Prolongevity effects of a botanical with oregano and cranberry extracts in Mexican fruit flies: examining interactions of diet restriction and age
- 161 Downloads
Botanicals rich with phytochemicals have numerous health benefits. Dietary restriction (DR) extends lifespan in diverse species. We previously demonstrated that an oregano–cranberry (OC) mixture can promote longevity in the Mexican Fruit fly (Mexfly, Anastrepha ludens Loew). However, little is known about the interaction between botanicals and DR, and the age-dependent effect of botanicals on lifespan and reproduction. Here we investigated these issues by feeding Mexflies a full or DR diet supplemented with or without 2% OC. Lifespan and daily egg production of individual flies were recorded. The effect of short-term OC supplementation was evaluated by implementing the supplementation at three age intervals—young, middle, and old age. We found that OC increased lifespan of Mexflies on the full or DR diet when compared to their respective controls. OC increased reproduction of females on the full diet and, to a lesser extent, on the DR diet. Short-term OC supplementation was not sufficient to extend lifespan for males at all three age intervals nor for females at young and old age intervals. However, OC supplementation at the middle age interval was sufficient to extend lifespan in females, while only OC supplementation at the young age interval increased reproduction in females. Our findings suggest that OC extends lifespan and promotes reproduction partly through DR-independent pathways, and short-term supplementation have varied impact on longevity and reproduction. This also suggests a positive interaction between non-genetic interventions in promoting longevity and provides guidance for using botanicals as aging interventions in humans.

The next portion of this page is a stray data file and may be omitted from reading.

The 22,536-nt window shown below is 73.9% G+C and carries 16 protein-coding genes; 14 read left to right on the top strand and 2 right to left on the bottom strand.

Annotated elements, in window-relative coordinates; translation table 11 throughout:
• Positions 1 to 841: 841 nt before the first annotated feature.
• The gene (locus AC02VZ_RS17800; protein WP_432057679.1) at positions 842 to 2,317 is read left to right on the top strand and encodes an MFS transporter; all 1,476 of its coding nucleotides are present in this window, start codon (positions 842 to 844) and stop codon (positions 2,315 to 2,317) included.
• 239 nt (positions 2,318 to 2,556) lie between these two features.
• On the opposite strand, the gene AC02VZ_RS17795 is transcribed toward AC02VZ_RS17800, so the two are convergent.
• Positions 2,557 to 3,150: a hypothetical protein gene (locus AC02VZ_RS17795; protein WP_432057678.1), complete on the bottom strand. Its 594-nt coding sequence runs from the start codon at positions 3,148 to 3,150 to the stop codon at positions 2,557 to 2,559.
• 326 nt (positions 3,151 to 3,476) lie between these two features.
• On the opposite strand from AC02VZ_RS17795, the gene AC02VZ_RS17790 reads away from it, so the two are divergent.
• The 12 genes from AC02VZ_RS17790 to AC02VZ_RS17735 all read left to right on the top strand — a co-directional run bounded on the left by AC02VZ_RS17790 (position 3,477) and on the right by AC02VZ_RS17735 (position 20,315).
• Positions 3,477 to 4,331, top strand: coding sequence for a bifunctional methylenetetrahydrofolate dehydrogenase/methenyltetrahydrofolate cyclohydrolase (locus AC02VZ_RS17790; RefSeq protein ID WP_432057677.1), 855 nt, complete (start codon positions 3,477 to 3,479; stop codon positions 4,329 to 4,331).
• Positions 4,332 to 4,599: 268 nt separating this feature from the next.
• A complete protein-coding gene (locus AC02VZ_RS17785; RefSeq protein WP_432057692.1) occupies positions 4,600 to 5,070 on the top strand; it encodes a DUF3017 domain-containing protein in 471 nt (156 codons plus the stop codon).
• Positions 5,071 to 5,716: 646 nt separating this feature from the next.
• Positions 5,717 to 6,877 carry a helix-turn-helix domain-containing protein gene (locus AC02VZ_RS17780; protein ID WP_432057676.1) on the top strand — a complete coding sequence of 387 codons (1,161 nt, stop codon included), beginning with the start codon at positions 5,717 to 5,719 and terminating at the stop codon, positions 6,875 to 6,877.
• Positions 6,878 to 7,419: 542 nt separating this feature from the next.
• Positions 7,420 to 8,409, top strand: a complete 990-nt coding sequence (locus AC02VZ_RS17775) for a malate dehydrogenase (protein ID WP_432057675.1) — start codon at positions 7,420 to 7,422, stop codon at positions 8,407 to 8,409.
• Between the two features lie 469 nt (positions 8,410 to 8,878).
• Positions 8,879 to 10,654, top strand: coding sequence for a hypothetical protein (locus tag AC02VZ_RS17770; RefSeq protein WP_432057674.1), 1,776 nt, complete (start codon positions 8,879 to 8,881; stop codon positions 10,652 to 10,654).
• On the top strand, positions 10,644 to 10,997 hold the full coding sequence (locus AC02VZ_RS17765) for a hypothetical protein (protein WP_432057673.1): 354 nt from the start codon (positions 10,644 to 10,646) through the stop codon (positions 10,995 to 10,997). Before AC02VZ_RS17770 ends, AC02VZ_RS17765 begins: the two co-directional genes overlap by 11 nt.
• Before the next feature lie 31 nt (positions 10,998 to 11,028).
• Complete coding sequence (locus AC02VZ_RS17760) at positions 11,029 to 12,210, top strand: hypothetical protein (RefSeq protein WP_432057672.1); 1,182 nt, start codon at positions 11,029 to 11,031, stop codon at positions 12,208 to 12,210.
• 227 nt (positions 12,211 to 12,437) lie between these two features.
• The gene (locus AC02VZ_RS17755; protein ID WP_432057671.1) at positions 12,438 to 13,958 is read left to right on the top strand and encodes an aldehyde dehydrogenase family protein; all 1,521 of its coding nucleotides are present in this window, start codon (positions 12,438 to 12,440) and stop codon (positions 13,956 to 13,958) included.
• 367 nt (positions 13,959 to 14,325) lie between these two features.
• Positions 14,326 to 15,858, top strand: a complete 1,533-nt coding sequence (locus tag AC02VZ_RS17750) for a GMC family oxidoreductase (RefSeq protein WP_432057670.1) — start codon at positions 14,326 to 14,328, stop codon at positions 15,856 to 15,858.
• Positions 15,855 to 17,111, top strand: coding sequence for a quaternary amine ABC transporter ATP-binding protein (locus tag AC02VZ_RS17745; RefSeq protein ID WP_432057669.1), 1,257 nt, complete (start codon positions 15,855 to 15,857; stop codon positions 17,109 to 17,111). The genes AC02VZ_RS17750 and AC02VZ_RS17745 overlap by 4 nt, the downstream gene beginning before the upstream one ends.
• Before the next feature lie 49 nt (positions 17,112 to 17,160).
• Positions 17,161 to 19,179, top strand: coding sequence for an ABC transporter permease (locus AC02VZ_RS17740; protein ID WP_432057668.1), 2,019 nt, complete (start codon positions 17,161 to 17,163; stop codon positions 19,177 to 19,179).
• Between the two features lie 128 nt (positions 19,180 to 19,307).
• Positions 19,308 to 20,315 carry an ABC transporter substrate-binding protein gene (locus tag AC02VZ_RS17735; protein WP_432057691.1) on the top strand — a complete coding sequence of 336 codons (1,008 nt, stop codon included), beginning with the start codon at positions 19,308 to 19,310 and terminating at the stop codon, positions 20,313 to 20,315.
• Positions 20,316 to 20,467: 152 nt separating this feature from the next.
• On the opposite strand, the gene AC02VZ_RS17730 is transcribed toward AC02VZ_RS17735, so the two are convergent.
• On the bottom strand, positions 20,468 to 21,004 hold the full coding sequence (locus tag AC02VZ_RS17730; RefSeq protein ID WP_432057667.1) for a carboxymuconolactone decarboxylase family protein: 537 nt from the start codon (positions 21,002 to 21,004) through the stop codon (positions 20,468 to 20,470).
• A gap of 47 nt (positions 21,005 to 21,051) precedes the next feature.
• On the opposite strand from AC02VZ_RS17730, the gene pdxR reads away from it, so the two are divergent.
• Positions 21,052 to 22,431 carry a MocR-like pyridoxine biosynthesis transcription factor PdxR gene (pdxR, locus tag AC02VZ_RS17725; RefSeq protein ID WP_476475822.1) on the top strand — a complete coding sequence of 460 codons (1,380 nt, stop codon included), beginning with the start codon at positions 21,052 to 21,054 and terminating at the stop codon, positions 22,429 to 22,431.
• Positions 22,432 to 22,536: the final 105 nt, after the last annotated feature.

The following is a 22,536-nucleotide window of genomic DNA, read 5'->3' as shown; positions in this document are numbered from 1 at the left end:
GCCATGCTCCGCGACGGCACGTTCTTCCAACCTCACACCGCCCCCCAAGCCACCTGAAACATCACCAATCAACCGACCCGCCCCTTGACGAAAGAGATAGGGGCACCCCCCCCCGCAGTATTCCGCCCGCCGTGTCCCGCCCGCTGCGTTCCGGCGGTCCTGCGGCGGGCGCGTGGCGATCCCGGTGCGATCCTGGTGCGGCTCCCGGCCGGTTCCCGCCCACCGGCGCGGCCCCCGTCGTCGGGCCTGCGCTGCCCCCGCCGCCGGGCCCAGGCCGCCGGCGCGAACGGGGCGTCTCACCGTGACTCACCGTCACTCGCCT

KeywordsLifespan Cranberry Oregano Dietary restriction Reproduction Aging intervention Dietary nutrient Anastrepha ludens Loew
Oregano and cranberry
Mexican fruit fly
We would like to thank A. Oropeza, R. Bustamente, E. de Leon, S. Salgado, S. Rodriguez, R. Rincon, and G. Rodas for excellent technical support; Edward Spangler and Anne White-Olson for editing the manuscript; and the Moscamed-Moscafrut facility in Metapa, Chiapas, Mexico, for Mexflies and lab space. This project was supported by grants from the NIA, NIH to JRC (P01-AG022500-01; P01-AG08761-10), and the Cranberry Institute to SZ, and the Intramural Research Program at the NIA, NIH to SZ.
- Baur JA, Pearson KJ, Price NL, Jamieson HA, Lerin C, Kalra A, Prabhu VV, Allard JS, Lopez-Lluch G, Lewis K, Pistell PJ, Poosala S, Becker KG, Boss O, Gwinn D, Wang M, Ramaswamy S, Fishbein KW, Spencer RG, Lakatta EG, Le Couteur D, Shaw RJ, Navas P, Puigserver P, Ingram DK, de Cabo R, Sinclair DA (2006) Resveratrol improves health and survival of mice on a high-calorie diet. Nature 444(7117):337–342. doi: 10.1038/nature05354 PubMedCrossRefGoogle Scholar
- Chapman T, Partridge L (1996) Female fitness in Drosophila melanogaster: an interaction between the effect of nutrition and of encounter rate with males. Proceedings 263(1371):755–759Google Scholar
- Pearson KJ, Baur JA, Lewis KN, Peshkin L, Price NL, Labinskyy N, Swindell WR, Kamara D, Minor RK, Perez E, Jamieson HA, Zhang Y, Dunn SR, Sharma K, Pleshko N, Woollett LA, Csiszar A, Ikeno Y, Le Couteur D, Elliott PJ, Becker KG, Navas P, Ingram DK, Wolf NS, Ungvari Z, Sinclair DA, de Cabo R (2008) Resveratrol delays age-related deterioration and mimics transcriptional aspects of dietary restriction without extending life span. Cell Metab 8(2):157–168. doi: 10.1016/j.cmet.2008.06.011 PubMedCrossRefGoogle Scholar
- Zou S, Sinclair J, Wilson MA, Carey JR, Liedo P, Oropeza A, Kalra A, de Cabo R, Ingram DK, Longo DL, Wolkow CA (2007) Comparative approaches to facilitate the discovery of prolongevity interventions: effects of tocopherols on lifespan of three invertebrate species. Mech Ageing Dev 128(2):222–226. doi: 10.1016/j.mad.2006.11.026 PubMedCrossRefGoogle Scholar